27 March (1944): Dashiell Hammett to Lillian Hellman

Here, Dashiell Hammett writes to his partner, playwright and screenwriter Lilian Hellman, from his military base in the Aleutian Islands. He tells her of his life on the base, and his post-army career plans. Though he never occupied office, he would engage in left-wing political activism after WWII, eventually leading to his arrest and, later, to his being blacklisted by the HUAC.

27 March 1944, APO 980 (i.e., The Aleutians), Seattle, Washington

Dear Lilishka—

It’s a cinch you’ll be off to Delaware parts, doing what playwrights call work, when this gets to you. I do hope it’s all going well, darling, and that your fears are by now past history and your play a coming honor to the American stage. Anything I say from this distance now will sound lame—though it needn’t be as flat as the beginning of this paragraph—but I don’t have to tell you how unlame and unflat my wishes and hopes are. And I hope I don’t have to tell you that I’m not just wishing for the play to be a “success”—though that ain’t bad, either—but for it to come out right for you, which after you’ve spent the zillion or so it might make you, is the only thing you’re left permanently with. I do hope it does, baby! Along about dusk I went up on the hill that overlooks our bay and practically talked to god about you and it.

There’s very little—that’s putting it mildly—news of or from me at the moment. I eat better than usual. I sleep spottily but—in the long run—amply. I do work that doesn’t bore me too much, my prospects of the future are limited but not unpleasant. I live among inconveniences that are no longer discomforts. I know where I stand with god and the world. I am a dull but not unkindly vegetable.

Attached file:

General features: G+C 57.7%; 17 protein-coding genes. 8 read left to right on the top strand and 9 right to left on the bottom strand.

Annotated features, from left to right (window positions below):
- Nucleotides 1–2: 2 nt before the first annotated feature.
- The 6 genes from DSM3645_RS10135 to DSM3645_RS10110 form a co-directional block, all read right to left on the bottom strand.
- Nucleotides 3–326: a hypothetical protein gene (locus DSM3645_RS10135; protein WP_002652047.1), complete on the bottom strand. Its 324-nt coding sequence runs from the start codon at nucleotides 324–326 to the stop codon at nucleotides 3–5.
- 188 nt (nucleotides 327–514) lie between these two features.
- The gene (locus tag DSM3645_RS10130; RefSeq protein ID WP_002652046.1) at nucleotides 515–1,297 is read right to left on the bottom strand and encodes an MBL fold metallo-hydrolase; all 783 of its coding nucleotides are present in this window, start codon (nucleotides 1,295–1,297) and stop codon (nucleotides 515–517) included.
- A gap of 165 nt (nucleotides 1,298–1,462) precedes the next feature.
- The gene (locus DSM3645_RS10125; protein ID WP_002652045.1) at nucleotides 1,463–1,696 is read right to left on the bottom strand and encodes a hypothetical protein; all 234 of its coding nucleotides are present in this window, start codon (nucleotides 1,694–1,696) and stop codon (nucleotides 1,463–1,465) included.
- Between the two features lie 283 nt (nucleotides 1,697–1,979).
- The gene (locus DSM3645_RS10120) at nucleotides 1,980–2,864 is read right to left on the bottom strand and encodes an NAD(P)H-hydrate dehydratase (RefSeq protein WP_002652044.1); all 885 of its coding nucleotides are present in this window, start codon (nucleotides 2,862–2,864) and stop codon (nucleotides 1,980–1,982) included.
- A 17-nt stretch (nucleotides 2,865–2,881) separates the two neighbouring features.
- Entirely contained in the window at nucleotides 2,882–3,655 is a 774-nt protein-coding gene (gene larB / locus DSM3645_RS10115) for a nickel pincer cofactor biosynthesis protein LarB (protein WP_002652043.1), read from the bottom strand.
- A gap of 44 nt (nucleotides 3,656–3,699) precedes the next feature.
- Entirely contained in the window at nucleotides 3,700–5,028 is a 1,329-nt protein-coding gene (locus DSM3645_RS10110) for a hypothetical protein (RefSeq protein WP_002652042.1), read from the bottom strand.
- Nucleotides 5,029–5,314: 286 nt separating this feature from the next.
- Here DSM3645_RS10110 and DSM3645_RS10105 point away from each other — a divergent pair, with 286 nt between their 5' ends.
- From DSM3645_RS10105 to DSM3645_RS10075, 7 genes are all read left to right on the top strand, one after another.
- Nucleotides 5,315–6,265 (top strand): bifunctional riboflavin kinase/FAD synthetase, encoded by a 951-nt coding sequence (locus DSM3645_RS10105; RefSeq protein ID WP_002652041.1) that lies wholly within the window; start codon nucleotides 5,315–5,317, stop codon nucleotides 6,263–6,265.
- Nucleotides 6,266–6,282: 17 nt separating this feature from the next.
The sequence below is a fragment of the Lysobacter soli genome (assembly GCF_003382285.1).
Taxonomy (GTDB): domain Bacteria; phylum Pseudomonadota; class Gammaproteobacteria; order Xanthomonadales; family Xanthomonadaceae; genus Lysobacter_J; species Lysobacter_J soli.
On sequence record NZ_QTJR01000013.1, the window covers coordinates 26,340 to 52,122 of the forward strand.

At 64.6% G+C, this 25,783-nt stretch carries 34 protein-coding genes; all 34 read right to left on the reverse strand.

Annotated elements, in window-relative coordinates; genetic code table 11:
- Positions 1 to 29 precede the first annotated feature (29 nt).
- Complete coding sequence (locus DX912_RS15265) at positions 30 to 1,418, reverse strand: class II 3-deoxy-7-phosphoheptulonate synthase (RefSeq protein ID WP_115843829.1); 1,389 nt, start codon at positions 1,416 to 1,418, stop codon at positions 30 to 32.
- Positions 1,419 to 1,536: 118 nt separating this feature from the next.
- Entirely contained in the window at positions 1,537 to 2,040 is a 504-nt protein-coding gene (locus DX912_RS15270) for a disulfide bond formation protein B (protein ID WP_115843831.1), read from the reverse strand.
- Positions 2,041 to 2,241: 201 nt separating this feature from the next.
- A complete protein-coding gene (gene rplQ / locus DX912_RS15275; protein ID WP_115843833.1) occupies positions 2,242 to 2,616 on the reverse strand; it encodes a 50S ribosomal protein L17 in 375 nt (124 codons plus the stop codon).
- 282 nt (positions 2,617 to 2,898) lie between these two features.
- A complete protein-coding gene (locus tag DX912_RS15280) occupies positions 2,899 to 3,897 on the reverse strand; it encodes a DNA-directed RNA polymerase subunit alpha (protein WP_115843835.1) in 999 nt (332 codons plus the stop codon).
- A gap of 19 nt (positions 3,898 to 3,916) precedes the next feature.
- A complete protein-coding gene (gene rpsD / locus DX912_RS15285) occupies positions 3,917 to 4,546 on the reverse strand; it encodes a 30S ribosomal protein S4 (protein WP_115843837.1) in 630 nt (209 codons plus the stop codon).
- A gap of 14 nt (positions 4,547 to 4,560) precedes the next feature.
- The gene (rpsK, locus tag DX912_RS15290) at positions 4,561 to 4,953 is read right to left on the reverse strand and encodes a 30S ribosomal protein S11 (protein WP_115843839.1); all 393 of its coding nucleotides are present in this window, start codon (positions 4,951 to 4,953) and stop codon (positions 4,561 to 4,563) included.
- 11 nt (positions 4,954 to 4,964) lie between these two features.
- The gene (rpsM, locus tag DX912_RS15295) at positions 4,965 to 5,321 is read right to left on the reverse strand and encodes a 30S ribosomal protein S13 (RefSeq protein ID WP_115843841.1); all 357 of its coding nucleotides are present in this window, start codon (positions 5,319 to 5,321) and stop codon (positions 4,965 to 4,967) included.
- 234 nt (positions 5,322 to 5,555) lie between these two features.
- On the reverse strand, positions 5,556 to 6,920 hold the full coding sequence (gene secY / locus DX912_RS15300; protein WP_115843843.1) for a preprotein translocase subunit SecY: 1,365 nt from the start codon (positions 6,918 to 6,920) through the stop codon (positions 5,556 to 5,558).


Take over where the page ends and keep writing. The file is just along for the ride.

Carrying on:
Everybody in the Army…Oh, all right, then! Nearly everybody in the Army thinks a good deal about what they’d like to do after the war. Being, as you know, very slow on some things, I’ve just recently got around to that. It’s still kind of an idle game in which I’ve not yet involved myself very deeply, but I think maybe politics. I mean politics of an office-holding—or at least office-running-for-with-a-chance-of-getting-in—kind. What does Madam think? Would Madam speak to me when I was, say, a City Council member in Detroit, for instance, or a legislator in California? It would, of course, be best—or, in any event, would make me feel I was being a shrewder jobbie—if I picked whatever geographical spot seemed to offer the best pickings for an earnest left winger who was willing to spend a year or two digging in. There is always the chance that I may have forgotten all about this by the time you reply, but, on the other hand, things like this sometimes sneak up on me and stick, and this may be one of them. So it might be just as well for you to think it over some night when you’re having trouble getting to sleep and don’t want to wonder why Irene is sulking.

(But, remember, first thing, after the war, I am going to loaf—and I mean really loaf—not just idle around the way I used to—for quite a stretch, maybe with cameras in my hand, maybe not.)

Speaking of cameras reminds me that I haven’t yet had the censor OK a print of my new portrait so I can send it to you. I’ll try to get that done tomorrow. You should not be deprived of this gem any longer than necessary. It will make you count the silver.

 With mountains of love,


From Selected Letters of Dashiell Hammett, 1921-1960. Hammett, Dashiell, Richard Layman, and Julie M. Rivett. Washington, D.C.: Counterpoint, 2001.